In 2024, Portugal set its minimum wage at €820 per month, a figure that reflects annual adjustments based on the cost of living, national productivity, and governmental fiscal policies. Despite this, the average wage in Portugal stands at €1,463 as of February 2024, according to RTP.pt, underscoring a disparity with the cost of living that has notably risen over recent years.
Particularly in Lisbon, the rental market is so tight that finding an apartment for under €1,000 a month is becoming increasingly difficult. This economic pressure has led to a trend where many individuals, especially the younger demographic, opt to live with their parents or in shared housing situations, sometimes even sharing space with other couples.
Portugal’s minimum wage ranks among the lowest in Europe, contributing to a trend where the country is less seen as a destination for employment opportunities, especially for the younger generation. This has led to a significant rate of youth migration, with many seeking better-paying opportunities abroad.
However, it’s not all bleak. Certain sectors, such as technology, energy, financial services, and insurance, offer competitive salaries that can compare with those in other countries. But generally, the wage levels across the board tend to be lower, and job opportunities can be scarce, particularly for those who do not speak Portuguese. Many expatriates find themselves working in call centers or for international companies where language barriers are less of an issue.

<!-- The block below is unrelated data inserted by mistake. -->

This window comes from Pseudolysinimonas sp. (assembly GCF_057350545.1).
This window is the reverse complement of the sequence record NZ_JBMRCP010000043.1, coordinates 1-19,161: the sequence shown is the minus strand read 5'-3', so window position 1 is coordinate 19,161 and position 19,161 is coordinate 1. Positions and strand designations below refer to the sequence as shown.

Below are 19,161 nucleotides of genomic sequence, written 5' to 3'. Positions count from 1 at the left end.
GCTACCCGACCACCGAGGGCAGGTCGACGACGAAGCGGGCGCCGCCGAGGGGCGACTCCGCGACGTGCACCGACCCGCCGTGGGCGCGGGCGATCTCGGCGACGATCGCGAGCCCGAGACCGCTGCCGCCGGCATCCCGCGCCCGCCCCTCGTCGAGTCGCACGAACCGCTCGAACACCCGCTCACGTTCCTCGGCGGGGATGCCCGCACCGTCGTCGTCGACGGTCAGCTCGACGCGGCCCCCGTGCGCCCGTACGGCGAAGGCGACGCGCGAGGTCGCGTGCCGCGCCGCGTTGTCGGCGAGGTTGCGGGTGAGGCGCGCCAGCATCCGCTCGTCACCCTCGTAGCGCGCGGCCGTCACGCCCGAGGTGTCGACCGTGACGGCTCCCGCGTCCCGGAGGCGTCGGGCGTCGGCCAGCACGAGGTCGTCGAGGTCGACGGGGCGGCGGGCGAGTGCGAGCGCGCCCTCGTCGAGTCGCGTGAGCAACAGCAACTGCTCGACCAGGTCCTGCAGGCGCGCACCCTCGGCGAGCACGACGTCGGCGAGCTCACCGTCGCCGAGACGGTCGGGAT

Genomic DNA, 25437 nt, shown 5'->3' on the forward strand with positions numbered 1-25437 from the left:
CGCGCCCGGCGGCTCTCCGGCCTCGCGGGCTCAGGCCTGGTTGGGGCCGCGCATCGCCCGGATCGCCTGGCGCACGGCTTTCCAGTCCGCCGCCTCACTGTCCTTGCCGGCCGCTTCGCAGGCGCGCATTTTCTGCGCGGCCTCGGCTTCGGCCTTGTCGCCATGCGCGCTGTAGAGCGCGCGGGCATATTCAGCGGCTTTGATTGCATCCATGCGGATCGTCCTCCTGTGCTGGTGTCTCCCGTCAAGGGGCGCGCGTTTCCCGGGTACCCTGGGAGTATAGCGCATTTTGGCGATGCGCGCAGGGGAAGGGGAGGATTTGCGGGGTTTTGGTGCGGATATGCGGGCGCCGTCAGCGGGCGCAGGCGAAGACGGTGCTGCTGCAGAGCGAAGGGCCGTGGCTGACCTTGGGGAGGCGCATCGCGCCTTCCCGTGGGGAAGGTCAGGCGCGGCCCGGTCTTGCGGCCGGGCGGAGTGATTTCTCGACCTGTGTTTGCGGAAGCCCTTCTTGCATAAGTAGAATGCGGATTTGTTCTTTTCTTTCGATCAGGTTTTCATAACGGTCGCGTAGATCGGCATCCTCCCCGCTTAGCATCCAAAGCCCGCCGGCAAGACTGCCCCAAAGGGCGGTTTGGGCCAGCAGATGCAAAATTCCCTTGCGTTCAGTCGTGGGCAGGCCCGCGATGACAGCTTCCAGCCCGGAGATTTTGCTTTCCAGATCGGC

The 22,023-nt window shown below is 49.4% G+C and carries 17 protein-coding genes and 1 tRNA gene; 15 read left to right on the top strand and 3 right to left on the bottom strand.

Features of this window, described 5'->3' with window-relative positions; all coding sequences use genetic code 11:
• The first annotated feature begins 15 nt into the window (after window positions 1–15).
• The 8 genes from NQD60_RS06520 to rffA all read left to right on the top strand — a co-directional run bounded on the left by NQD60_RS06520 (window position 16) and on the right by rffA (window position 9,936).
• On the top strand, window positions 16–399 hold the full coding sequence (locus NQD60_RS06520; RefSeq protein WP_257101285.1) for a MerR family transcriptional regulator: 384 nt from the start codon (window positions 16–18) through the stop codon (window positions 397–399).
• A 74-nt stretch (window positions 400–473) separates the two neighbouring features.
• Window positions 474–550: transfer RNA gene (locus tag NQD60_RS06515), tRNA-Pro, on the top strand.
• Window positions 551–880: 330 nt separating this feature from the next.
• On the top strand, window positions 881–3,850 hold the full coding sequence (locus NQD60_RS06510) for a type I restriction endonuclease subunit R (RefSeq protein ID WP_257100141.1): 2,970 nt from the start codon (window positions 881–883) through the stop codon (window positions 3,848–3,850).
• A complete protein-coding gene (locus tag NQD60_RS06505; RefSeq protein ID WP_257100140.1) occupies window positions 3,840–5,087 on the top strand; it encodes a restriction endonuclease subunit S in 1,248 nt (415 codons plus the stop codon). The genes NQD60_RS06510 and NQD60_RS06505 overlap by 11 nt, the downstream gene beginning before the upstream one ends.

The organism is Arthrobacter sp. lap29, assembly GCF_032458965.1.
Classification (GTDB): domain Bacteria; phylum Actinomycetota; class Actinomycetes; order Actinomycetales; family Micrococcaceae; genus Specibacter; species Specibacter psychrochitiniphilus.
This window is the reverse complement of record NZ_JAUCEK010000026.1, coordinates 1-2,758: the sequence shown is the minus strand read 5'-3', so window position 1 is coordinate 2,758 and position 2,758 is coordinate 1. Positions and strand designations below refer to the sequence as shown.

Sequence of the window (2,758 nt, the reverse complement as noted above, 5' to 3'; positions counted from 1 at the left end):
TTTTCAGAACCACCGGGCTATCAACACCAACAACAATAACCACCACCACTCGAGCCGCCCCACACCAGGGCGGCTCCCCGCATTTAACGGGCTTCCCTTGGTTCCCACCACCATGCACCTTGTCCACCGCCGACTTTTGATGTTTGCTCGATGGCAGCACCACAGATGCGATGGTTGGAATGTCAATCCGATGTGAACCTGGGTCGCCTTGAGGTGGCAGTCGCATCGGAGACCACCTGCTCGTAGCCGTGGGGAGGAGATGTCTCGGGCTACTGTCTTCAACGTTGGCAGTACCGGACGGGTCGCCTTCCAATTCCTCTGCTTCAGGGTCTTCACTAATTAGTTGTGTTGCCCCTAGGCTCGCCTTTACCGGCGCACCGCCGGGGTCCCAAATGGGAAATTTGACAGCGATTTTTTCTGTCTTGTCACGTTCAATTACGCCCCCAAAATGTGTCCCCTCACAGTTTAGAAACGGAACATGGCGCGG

The country’s digital nomad visa is an appealing option for those that don’t hold an EU/EEA/Swiss passport who have the flexibility to work remotely, allowing them to take advantage of Portugal’s quality of life while earning from economies with stronger currencies.
About the Minimum Wage
Portugal’s approach to setting the minimum wage involves a tripartite committee consisting of government ministers, trade organization representatives, and union leaders. This committee convenes annually to negotiate the minimum wage, often reaching a compromise that reflects the diverse interests of these groups.
The country has three minimum wage rates: a national rate, and slightly different rates for the Azores and Madeira, reflecting the varied cost of living across these regions. It’s important to note that Portugal calculates the minimum salary based on 14 payments per year, rather than the standard 12, which includes additional payments for holidays and summer.
Despite the low minimum wage, Portugal enforces strict penalties for non-compliance, underscoring the government’s commitment to protecting workers’ rights. Employers found violating minimum wage laws face significant fines, emphasising the importance of adherence to labour standards.